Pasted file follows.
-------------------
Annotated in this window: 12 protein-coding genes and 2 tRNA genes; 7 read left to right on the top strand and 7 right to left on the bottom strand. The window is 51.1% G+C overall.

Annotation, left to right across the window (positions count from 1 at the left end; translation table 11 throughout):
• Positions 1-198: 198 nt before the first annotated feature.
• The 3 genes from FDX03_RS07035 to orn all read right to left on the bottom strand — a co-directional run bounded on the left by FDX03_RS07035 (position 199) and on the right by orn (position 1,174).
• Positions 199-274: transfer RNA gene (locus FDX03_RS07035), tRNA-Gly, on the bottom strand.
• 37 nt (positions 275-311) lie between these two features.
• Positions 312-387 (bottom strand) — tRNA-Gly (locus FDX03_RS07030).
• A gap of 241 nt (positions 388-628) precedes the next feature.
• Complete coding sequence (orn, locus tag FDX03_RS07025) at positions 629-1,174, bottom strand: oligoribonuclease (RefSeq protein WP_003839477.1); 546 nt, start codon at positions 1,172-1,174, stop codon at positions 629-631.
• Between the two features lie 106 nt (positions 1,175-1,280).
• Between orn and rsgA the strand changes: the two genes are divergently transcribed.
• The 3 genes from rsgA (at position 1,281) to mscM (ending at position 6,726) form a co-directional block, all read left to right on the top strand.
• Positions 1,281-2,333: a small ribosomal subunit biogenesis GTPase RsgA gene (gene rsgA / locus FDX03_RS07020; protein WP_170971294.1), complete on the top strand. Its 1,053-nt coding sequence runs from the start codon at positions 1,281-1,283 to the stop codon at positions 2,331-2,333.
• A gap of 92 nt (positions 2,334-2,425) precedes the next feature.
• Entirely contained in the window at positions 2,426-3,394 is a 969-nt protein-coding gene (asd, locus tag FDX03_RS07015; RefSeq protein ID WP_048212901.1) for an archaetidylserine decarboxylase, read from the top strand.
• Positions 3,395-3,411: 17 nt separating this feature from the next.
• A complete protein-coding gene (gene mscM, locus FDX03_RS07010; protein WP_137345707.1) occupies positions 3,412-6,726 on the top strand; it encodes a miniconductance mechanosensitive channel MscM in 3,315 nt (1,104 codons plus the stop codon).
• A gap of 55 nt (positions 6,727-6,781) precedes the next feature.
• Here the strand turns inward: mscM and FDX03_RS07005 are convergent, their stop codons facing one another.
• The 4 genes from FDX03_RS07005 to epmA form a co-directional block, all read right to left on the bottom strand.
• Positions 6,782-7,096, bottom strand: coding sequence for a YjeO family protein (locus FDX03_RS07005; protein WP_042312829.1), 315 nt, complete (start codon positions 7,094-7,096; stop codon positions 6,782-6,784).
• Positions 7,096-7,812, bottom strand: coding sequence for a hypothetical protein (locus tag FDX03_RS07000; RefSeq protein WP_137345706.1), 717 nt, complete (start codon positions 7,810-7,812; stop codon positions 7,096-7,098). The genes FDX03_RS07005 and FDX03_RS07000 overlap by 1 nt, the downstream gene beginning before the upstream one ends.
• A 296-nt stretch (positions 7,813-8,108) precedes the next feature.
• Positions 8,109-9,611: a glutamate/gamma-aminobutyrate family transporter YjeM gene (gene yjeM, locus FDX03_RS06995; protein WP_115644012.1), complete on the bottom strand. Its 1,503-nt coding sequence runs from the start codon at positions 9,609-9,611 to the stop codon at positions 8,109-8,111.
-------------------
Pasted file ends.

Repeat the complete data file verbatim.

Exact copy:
Annotated in this window: 12 protein-coding genes and 2 tRNA genes; 7 read left to right on the top strand and 7 right to left on the bottom strand. The window is 51.1% G+C overall.

Annotation, left to right across the window (positions count from 1 at the left end; translation table 11 throughout):
• Positions 1-198: 198 nt before the first annotated feature.
• The 3 genes from FDX03_RS07035 to orn all read right to left on the bottom strand — a co-directional run bounded on the left by FDX03_RS07035 (position 199) and on the right by orn (position 1,174).
• Positions 199-274: transfer RNA gene (locus FDX03_RS07035), tRNA-Gly, on the bottom strand.
• 37 nt (positions 275-311) lie between these two features.
• Positions 312-387 (bottom strand) — tRNA-Gly (locus FDX03_RS07030).
• A gap of 241 nt (positions 388-628) precedes the next feature.
• Complete coding sequence (orn, locus tag FDX03_RS07025) at positions 629-1,174, bottom strand: oligoribonuclease (RefSeq protein WP_003839477.1); 546 nt, start codon at positions 1,172-1,174, stop codon at positions 629-631.
• Between the two features lie 106 nt (positions 1,175-1,280).
• Between orn and rsgA the strand changes: the two genes are divergently transcribed.
• The 3 genes from rsgA (at position 1,281) to mscM (ending at position 6,726) form a co-directional block, all read left to right on the top strand.
• Positions 1,281-2,333: a small ribosomal subunit biogenesis GTPase RsgA gene (gene rsgA / locus FDX03_RS07020; protein WP_170971294.1), complete on the top strand. Its 1,053-nt coding sequence runs from the start codon at positions 1,281-1,283 to the stop codon at positions 2,331-2,333.
• A gap of 92 nt (positions 2,334-2,425) precedes the next feature.
• Entirely contained in the window at positions 2,426-3,394 is a 969-nt protein-coding gene (asd, locus tag FDX03_RS07015; RefSeq protein ID WP_048212901.1) for an archaetidylserine decarboxylase, read from the top strand.
• Positions 3,395-3,411: 17 nt separating this feature from the next.
• A complete protein-coding gene (gene mscM, locus FDX03_RS07010; protein WP_137345707.1) occupies positions 3,412-6,726 on the top strand; it encodes a miniconductance mechanosensitive channel MscM in 3,315 nt (1,104 codons plus the stop codon).
• A gap of 55 nt (positions 6,727-6,781) precedes the next feature.
• Here the strand turns inward: mscM and FDX03_RS07005 are convergent, their stop codons facing one another.
• The 4 genes from FDX03_RS07005 to epmA form a co-directional block, all read right to left on the bottom strand.
• Positions 6,782-7,096, bottom strand: coding sequence for a YjeO family protein (locus FDX03_RS07005; protein WP_042312829.1), 315 nt, complete (start codon positions 7,094-7,096; stop codon positions 6,782-6,784).
• Positions 7,096-7,812, bottom strand: coding sequence for a hypothetical protein (locus tag FDX03_RS07000; RefSeq protein WP_137345706.1), 717 nt, complete (start codon positions 7,810-7,812; stop codon positions 7,096-7,098). The genes FDX03_RS07005 and FDX03_RS07000 overlap by 1 nt, the downstream gene beginning before the upstream one ends.
• A 296-nt stretch (positions 7,813-8,108) precedes the next feature.
• Positions 8,109-9,611: a glutamate/gamma-aminobutyrate family transporter YjeM gene (gene yjeM, locus FDX03_RS06995; protein WP_115644012.1), complete on the bottom strand. Its 1,503-nt coding sequence runs from the start codon at positions 9,609-9,611 to the stop codon at positions 8,109-8,111.